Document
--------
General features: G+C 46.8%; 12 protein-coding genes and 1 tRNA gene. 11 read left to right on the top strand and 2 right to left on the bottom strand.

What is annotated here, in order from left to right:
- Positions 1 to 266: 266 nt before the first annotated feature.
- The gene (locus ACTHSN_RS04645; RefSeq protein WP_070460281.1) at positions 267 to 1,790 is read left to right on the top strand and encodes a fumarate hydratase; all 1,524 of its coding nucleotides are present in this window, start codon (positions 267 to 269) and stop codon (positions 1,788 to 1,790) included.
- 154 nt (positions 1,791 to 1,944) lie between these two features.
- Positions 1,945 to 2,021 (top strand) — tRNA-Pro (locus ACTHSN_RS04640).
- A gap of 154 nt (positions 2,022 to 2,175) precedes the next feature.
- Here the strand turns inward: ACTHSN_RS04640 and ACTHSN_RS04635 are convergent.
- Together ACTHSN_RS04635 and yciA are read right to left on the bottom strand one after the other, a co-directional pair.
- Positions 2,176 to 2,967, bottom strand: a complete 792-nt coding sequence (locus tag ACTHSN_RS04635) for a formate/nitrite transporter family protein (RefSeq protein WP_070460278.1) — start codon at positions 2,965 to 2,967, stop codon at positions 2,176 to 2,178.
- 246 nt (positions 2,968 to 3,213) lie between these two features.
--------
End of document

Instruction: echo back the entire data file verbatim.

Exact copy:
General features: G+C 46.8%; 12 protein-coding genes and 1 tRNA gene. 11 read left to right on the top strand and 2 right to left on the bottom strand.

What is annotated here, in order from left to right:
- Positions 1 to 266: 266 nt before the first annotated feature.
- The gene (locus ACTHSN_RS04645; RefSeq protein WP_070460281.1) at positions 267 to 1,790 is read left to right on the top strand and encodes a fumarate hydratase; all 1,524 of its coding nucleotides are present in this window, start codon (positions 267 to 269) and stop codon (positions 1,788 to 1,790) included.
- 154 nt (positions 1,791 to 1,944) lie between these two features.
- Positions 1,945 to 2,021 (top strand) — tRNA-Pro (locus ACTHSN_RS04640).
- A gap of 154 nt (positions 2,022 to 2,175) precedes the next feature.
- Here the strand turns inward: ACTHSN_RS04640 and ACTHSN_RS04635 are convergent.
- Together ACTHSN_RS04635 and yciA are read right to left on the bottom strand one after the other, a co-directional pair.
- Positions 2,176 to 2,967, bottom strand: a complete 792-nt coding sequence (locus tag ACTHSN_RS04635) for a formate/nitrite transporter family protein (RefSeq protein WP_070460278.1) — start codon at positions 2,965 to 2,967, stop codon at positions 2,176 to 2,178.
- 246 nt (positions 2,968 to 3,213) lie between these two features.